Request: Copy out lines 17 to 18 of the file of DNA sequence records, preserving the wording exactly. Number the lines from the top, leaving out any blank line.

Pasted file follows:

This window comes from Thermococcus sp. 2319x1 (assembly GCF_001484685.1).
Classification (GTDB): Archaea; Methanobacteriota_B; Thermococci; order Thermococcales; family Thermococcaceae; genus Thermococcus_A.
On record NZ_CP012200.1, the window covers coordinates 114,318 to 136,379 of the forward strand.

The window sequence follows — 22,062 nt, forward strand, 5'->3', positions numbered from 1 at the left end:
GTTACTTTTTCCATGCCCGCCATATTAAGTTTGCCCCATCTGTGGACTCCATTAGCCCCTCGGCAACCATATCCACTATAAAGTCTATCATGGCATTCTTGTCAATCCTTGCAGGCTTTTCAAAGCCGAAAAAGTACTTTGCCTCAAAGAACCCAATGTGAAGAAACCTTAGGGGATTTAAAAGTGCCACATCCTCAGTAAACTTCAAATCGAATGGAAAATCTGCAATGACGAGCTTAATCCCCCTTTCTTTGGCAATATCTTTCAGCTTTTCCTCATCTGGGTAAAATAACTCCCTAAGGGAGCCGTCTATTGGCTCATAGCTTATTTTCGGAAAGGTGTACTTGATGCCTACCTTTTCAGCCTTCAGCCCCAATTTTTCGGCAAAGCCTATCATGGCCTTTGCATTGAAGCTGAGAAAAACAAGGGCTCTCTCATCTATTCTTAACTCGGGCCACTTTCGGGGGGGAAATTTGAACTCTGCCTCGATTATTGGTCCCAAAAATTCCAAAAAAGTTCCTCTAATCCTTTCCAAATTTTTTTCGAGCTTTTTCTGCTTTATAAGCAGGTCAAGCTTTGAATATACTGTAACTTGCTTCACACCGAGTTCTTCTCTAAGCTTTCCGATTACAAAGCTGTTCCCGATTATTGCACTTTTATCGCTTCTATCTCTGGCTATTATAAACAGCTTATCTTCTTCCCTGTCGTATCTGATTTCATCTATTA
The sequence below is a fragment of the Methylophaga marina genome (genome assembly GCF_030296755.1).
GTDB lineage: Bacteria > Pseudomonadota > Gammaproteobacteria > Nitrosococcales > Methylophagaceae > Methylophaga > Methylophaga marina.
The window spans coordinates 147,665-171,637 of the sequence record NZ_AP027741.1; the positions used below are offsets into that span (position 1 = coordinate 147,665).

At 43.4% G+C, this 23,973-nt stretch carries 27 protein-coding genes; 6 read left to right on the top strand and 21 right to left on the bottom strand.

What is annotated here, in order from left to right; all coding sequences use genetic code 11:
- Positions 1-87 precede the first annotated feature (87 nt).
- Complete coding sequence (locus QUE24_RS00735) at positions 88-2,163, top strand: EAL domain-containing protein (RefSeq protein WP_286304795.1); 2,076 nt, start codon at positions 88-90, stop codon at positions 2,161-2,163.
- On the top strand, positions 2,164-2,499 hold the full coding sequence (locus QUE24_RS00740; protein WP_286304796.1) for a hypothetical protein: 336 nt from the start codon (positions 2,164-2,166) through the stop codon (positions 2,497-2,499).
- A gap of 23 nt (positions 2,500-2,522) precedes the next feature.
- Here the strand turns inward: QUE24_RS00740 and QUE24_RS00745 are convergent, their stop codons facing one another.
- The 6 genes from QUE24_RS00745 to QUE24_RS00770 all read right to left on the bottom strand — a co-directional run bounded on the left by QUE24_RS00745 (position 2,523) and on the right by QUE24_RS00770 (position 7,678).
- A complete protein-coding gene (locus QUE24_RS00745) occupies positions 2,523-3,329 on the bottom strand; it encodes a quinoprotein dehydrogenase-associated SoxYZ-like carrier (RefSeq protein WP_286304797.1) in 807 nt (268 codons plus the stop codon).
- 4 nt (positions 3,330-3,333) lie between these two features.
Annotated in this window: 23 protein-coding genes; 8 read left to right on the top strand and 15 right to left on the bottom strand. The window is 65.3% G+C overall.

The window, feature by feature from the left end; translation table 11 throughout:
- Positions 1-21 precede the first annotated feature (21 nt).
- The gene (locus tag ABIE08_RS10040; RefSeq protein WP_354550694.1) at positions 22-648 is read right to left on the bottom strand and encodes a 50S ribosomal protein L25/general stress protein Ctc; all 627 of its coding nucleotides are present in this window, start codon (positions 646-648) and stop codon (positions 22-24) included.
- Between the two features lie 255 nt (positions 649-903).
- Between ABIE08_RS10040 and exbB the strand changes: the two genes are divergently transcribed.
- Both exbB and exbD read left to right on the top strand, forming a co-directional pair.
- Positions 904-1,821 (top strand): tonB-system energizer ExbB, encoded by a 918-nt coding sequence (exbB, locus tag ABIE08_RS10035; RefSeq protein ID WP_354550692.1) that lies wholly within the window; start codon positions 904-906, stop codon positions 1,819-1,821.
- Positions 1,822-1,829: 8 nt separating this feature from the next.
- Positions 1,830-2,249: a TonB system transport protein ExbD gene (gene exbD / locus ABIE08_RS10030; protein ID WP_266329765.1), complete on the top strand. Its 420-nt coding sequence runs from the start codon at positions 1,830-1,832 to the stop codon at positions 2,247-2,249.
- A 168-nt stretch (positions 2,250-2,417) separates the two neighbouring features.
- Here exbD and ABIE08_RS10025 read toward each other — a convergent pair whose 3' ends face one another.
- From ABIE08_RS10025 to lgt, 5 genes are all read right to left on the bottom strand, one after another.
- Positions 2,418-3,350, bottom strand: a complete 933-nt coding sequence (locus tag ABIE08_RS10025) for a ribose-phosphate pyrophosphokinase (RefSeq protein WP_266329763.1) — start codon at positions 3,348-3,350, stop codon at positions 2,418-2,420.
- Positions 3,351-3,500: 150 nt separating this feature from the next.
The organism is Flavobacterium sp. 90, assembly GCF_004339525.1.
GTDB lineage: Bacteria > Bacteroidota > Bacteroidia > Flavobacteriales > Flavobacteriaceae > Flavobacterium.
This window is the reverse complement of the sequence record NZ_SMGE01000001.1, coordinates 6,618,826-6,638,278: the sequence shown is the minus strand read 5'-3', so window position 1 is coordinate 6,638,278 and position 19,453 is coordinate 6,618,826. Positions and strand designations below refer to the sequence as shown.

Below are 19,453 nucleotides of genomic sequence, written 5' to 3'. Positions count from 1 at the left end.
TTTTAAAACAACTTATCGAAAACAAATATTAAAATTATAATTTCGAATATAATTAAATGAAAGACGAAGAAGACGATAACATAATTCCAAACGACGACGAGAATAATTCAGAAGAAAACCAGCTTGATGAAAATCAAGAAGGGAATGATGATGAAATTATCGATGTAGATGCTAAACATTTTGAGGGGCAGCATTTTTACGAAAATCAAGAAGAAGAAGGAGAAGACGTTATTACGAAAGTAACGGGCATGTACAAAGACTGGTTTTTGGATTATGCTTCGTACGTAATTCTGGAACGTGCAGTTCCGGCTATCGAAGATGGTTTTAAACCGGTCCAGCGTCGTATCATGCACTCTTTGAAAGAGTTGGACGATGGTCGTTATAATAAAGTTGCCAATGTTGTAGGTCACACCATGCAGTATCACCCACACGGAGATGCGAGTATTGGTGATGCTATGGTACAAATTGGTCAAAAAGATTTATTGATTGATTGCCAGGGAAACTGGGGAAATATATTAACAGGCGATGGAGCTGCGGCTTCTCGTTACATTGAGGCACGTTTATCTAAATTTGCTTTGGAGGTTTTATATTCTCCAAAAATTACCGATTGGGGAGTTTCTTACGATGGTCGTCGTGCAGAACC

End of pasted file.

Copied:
- A complete protein-coding gene (locus QUE24_RS00745) occupies positions 2,523-3,329 on the bottom strand; it encodes a quinoprotein dehydrogenase-associated SoxYZ-like carrier (RefSeq protein WP_286304797.1) in 807 nt (268 codons plus the stop codon).
- 4 nt (positions 3,330-3,333) lie between these two features.